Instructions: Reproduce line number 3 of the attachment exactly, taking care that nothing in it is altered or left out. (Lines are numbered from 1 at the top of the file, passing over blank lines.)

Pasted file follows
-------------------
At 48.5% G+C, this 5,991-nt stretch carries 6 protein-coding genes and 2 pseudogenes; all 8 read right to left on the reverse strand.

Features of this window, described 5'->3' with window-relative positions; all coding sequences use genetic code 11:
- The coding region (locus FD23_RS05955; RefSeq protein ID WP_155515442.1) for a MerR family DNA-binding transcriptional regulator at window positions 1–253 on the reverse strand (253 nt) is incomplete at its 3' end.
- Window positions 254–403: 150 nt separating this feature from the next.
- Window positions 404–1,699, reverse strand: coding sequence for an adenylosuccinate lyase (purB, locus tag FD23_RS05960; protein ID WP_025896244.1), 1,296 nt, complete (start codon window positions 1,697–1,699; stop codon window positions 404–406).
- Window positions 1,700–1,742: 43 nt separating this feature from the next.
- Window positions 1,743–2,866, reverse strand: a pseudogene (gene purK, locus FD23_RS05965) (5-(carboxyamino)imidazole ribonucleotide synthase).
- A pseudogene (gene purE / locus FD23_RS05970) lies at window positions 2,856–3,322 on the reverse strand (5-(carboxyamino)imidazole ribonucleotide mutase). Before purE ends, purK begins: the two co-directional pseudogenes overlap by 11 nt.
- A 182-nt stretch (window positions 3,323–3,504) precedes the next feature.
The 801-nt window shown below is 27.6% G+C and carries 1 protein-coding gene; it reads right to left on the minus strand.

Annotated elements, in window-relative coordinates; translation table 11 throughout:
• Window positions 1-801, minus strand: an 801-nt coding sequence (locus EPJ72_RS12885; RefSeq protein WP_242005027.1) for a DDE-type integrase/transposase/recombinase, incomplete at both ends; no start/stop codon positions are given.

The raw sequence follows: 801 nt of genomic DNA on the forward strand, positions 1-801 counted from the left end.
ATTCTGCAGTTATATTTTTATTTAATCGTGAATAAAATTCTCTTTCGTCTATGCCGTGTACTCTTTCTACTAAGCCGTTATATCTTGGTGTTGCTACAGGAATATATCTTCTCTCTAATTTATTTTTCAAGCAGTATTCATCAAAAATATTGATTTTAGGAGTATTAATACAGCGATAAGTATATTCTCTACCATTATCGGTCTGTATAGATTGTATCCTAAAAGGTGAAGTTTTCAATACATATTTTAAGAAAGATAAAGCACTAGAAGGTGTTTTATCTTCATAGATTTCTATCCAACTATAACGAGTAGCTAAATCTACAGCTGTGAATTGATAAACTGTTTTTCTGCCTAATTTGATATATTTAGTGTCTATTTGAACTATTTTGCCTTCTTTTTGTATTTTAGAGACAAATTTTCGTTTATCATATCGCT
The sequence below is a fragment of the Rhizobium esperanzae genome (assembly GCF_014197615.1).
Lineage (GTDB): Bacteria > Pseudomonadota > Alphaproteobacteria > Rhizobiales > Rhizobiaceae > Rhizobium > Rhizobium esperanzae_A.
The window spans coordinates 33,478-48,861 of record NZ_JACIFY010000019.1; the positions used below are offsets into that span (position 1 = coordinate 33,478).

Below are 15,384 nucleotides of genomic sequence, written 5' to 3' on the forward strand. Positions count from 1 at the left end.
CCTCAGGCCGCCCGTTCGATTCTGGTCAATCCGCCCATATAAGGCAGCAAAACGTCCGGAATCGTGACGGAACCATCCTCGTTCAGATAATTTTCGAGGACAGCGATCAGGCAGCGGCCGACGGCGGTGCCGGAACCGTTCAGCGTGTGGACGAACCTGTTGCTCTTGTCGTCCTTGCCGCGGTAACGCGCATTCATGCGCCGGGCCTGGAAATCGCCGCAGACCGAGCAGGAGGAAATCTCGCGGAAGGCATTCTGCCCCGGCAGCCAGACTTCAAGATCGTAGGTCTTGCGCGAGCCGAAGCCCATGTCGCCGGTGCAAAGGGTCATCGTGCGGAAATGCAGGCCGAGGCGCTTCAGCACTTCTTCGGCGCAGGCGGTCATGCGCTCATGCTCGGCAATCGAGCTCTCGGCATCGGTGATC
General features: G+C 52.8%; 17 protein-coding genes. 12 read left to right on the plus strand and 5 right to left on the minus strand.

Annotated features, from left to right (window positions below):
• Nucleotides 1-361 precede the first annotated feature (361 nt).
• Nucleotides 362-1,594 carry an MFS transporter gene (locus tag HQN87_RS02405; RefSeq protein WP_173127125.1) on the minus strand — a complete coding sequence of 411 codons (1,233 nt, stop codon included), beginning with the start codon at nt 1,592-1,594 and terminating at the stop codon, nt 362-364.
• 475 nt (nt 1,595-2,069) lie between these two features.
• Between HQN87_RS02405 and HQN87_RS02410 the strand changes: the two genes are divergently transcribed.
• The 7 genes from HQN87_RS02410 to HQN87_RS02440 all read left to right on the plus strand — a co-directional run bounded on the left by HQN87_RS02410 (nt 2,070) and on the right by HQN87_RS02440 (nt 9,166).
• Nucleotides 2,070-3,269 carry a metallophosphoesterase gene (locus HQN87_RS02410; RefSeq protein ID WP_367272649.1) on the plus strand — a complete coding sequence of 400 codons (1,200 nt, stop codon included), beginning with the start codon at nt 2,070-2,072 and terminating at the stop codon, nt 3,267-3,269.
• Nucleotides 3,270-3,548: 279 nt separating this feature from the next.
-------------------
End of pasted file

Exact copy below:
- The coding region (locus FD23_RS05955; RefSeq protein ID WP_155515442.1) for a MerR family DNA-binding transcriptional regulator at window positions 1–253 on the reverse strand (253 nt) is incomplete at its 3' end.